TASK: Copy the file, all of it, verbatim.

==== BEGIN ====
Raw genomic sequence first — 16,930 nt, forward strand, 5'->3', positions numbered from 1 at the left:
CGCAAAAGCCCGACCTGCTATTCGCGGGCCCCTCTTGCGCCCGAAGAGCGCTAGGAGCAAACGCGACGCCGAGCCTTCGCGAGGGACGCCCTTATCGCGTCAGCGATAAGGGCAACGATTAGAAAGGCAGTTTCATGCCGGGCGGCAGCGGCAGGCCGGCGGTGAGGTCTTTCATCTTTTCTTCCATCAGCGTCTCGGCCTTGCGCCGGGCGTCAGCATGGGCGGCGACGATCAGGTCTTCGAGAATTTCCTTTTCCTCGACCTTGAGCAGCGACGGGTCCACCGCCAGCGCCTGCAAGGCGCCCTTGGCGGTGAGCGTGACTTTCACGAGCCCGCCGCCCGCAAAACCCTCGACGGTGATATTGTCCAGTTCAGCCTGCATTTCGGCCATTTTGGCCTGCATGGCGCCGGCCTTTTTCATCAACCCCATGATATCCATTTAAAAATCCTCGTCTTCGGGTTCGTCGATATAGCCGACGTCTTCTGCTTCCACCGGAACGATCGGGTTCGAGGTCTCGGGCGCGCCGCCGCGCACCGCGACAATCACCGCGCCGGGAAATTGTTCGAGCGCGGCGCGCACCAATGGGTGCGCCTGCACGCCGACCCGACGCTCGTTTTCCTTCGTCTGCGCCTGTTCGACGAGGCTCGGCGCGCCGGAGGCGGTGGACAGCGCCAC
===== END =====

Raw genomic sequence first — 16,930 nt, forward strand, 5'->3', positions numbered from 1 at the left:
CGCAAAAGCCCGACCTGCTATTCGCGGGCCCCTCTTGCGCCCGAAGAGCGCTAGGAGCAAACGCGACGCCGAGCCTTCGCGAGGGACGCCCTTATCGCGTCAGCGATAAGGGCAACGATTAGAAAGGCAGTTTCATGCCGGGCGGCAGCGGCAGGCCGGCGGTGAGGTCTTTCATCTTTTCTTCCATCAGCGTCTCGGCCTTGCGCCGGGCGTCAGCATGGGCGGCGACGATCAGGTCTTCGAGAATTTCCTTTTCCTCGACCTTGAGCAGCGACGGGTCCACCGCCAGCGCCTGCAAGGCGCCCTTGGCGGTGAGCGTGACTTTCACGAGCCCGCCGCCCGCAAAACCCTCGACGGTGATATTGTCCAGTTCAGCCTGCATTTCGGCCATTTTGGCCTGCATGGCGCCGGCCTTTTTCATCAACCCCATGATATCCATTTAAAAATCCTCGTCTTCGGGTTCGTCGATATAGCCGACGTCTTCTGCTTCCACCGGAACGATCGGGTTCGAGGTCTCGGGCGCGCCGCCGCGCACCGCGACAATCACCGCGCCGGGAAATTGTTCGAGCGCGGCGCGCACCAATGGGTGCGCCTGCACGCCGACCCGACGCTCGTTTTCCTTCGTCTGCGCCTGTTCGACGAGGCTCGGCGCGCCGGAGGCGGTGGACAGCGCCAC